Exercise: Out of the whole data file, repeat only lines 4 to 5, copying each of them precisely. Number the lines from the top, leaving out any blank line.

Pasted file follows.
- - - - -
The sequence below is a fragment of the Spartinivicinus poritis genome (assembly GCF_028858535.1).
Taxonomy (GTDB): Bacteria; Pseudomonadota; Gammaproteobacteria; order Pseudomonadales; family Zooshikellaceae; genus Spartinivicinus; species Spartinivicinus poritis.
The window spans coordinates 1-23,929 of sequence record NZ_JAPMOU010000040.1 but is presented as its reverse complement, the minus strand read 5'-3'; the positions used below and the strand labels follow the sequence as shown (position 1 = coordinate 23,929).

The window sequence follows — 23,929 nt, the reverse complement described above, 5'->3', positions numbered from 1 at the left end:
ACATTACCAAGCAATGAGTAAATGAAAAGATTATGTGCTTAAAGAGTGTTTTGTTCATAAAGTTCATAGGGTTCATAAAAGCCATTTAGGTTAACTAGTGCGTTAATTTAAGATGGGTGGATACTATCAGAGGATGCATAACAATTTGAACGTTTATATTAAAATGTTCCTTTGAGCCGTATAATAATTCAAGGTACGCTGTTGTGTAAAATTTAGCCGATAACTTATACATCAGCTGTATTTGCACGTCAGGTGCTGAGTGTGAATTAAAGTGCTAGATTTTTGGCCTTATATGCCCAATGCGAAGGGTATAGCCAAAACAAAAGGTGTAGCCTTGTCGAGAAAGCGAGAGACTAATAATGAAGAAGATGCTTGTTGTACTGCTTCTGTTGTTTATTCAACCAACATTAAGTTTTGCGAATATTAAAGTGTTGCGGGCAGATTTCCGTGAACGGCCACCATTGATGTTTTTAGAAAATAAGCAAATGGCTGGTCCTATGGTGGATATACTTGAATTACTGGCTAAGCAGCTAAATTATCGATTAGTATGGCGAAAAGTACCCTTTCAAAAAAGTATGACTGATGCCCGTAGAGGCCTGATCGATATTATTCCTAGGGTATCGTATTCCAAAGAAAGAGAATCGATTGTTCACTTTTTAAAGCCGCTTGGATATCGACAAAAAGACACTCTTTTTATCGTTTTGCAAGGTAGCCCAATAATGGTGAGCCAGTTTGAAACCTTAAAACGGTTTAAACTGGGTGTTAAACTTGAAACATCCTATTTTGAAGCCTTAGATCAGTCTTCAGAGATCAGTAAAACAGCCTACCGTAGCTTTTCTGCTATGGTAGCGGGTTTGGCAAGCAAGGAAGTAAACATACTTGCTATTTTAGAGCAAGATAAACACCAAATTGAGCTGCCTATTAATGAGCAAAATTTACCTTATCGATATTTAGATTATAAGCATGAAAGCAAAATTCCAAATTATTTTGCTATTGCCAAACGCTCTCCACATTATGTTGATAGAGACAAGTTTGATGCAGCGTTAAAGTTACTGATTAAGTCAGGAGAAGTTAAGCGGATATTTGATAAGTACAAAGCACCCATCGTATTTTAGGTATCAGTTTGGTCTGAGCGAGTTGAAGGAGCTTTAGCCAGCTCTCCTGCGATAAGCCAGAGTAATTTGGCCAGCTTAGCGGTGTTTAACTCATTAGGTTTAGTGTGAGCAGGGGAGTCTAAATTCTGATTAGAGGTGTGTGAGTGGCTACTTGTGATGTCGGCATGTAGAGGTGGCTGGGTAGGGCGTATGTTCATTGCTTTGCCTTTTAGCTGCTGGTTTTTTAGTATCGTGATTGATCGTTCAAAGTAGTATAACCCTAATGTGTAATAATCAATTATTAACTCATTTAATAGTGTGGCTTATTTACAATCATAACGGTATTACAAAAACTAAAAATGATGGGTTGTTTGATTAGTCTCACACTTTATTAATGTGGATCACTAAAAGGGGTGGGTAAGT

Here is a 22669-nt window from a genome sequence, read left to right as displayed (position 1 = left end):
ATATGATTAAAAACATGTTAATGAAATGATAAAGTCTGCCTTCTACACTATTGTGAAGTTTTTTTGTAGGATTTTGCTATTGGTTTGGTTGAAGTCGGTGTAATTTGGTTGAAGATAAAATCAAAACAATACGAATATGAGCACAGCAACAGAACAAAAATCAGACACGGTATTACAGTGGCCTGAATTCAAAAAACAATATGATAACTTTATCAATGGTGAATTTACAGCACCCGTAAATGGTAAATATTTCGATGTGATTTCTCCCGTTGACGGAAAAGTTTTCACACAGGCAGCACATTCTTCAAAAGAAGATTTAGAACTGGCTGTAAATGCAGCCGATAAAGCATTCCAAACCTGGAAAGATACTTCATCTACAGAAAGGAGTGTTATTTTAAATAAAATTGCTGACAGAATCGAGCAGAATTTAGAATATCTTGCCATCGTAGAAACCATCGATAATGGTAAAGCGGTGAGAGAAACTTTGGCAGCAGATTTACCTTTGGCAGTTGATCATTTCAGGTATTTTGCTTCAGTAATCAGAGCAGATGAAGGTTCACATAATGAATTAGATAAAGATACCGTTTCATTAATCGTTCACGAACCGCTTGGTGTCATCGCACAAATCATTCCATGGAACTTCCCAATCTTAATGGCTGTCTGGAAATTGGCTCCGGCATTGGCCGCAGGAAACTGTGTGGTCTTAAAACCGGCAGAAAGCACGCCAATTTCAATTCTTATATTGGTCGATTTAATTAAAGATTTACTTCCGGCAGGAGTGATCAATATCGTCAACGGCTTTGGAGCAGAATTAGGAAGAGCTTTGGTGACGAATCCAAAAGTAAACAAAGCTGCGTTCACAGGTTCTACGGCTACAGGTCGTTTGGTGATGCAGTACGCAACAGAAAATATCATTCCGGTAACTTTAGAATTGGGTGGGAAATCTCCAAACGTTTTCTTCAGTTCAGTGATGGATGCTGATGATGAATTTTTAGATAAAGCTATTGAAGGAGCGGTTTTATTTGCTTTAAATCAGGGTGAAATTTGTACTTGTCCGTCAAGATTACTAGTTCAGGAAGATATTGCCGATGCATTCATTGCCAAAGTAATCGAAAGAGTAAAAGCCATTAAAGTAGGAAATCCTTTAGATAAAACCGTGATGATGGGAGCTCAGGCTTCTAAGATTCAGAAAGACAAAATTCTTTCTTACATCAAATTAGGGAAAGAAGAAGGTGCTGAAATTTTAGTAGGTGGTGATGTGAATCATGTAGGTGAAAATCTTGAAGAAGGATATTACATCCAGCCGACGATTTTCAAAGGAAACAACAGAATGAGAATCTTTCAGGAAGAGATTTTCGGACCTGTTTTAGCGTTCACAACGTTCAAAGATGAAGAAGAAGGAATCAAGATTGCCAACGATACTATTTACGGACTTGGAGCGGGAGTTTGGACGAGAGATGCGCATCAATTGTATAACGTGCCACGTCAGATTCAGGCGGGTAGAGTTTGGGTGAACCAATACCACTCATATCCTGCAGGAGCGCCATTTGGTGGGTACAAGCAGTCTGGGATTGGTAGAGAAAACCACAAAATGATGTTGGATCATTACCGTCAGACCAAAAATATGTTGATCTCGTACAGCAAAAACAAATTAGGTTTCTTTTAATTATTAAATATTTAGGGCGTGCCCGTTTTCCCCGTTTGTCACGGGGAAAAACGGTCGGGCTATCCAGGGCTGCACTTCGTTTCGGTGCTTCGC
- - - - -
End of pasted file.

The window sequence follows — 23,929 nt, the reverse complement described above, 5'->3', positions numbered from 1 at the left end:
ACATTACCAAGCAATGAGTAAATGAAAAGATTATGTGCTTAAAGAGTGTTTTGTTCATAAAGTTCATAGGGTTCATAAAAGCCATTTAGGTTAACTAGTGCGTTAATTTAAGATGGGTGGATACTATCAGAGGATGCATAACAATTTGAACGTTTATATTAAAATGTTCCTTTGAGCCGTATAATAATTCAAGGTACGCTGTTGTGTAAAATTTAGCCGATAACTTATACATCAGCTGTATTTGCACGTCAGGTGCTGAGTGTGAATTAAAGTGCTAGATTTTTGGCCTTATATGCCCAATGCGAAGGGTATAGCCAAAACAAAAGGTGTAGCCTTGTCGAGAAAGCGAGAGACTAATAATGAAGAAGATGCTTGTTGTACTGCTTCTGTTGTTTATTCAACCAACATTAAGTTTTGCGAATATTAAAGTGTTGCGGGCAGATTTCCGTGAACGGCCACCATTGATGTTTTTAGAAAATAAGCAAATGGCTGGTCCTATGGTGGATATACTTGAATTACTGGCTAAGCAGCTAAATTATCGATTAGTATGGCGAAAAGTACCCTTTCAAAAAAGTATGACTGATGCCCGTAGAGGCCTGATCGATATTATTCCTAGGGTATCGTATTCCAAAGAAAGAGAATCGATTGTTCACTTTTTAAAGCCGCTTGGATATCGACAAAAAGACACTCTTTTTATCGTTTTGCAAGGTAGCCCAATAATGGTGAGCCAGTTTGAAACCTTAAAACGGTTTAAACTGGGTGTTAAACTTGAAACATCCTATTTTGAAGCCTTAGATCAGTCTTCAGAGATCAGTAAAACAGCCTACCGTAGCTTTTCTGCTATGGTAGCGGGTTTGGCAAGCAAGGAAGTAAACATACTTGCTATTTTAGAGCAAGATAAACACCAAATTGAGCTGCCTATTAATGAGCAAAATTTACCTTATCGATATTTAGATTATAAGCATGAAAGCAAAATTCCAAATTATTTTGCTATTGCCAAACGCTCTCCACATTATGTTGATAGAGACAAGTTTGATGCAGCGTTAAAGTTACTGATTAAGTCAGGAGAAGTTAAGCGGATATTTGATAAGTACAAAGCACCCATCGTATTTTAGGTATCAGTTTGGTCTGAGCGAGTTGAAGGAGCTTTAGCCAGCTCTCCTGCGATAAGCCAGAGTAATTTGGCCAGCTTAGCGGTGTTTAACTCATTAGGTTTAGTGTGAGCAGGGGAGTCTAAATTCTGATTAGAGGTGTGTGAGTGGCTACTTGTGATGTCGGCATGTAGAGGTGGCTGGGTAGGGCGTATGTTCATTGCTTTGCCTTTTAGCTGCTGGTTTTTTAGTATCGTGATTGATCGTTCAAAGTAGTATAACCCTAATGTGTAATAATCAATTATTAACTCATTTAATAGTGTGGCTTATTTACAATCATAACGGTATTACAAAAACTAAAAATGATGGGTTGTTTGATTAGTCTCACACTTTATTAATGTGGATCACTAAAAGGGGTGGGTAAGT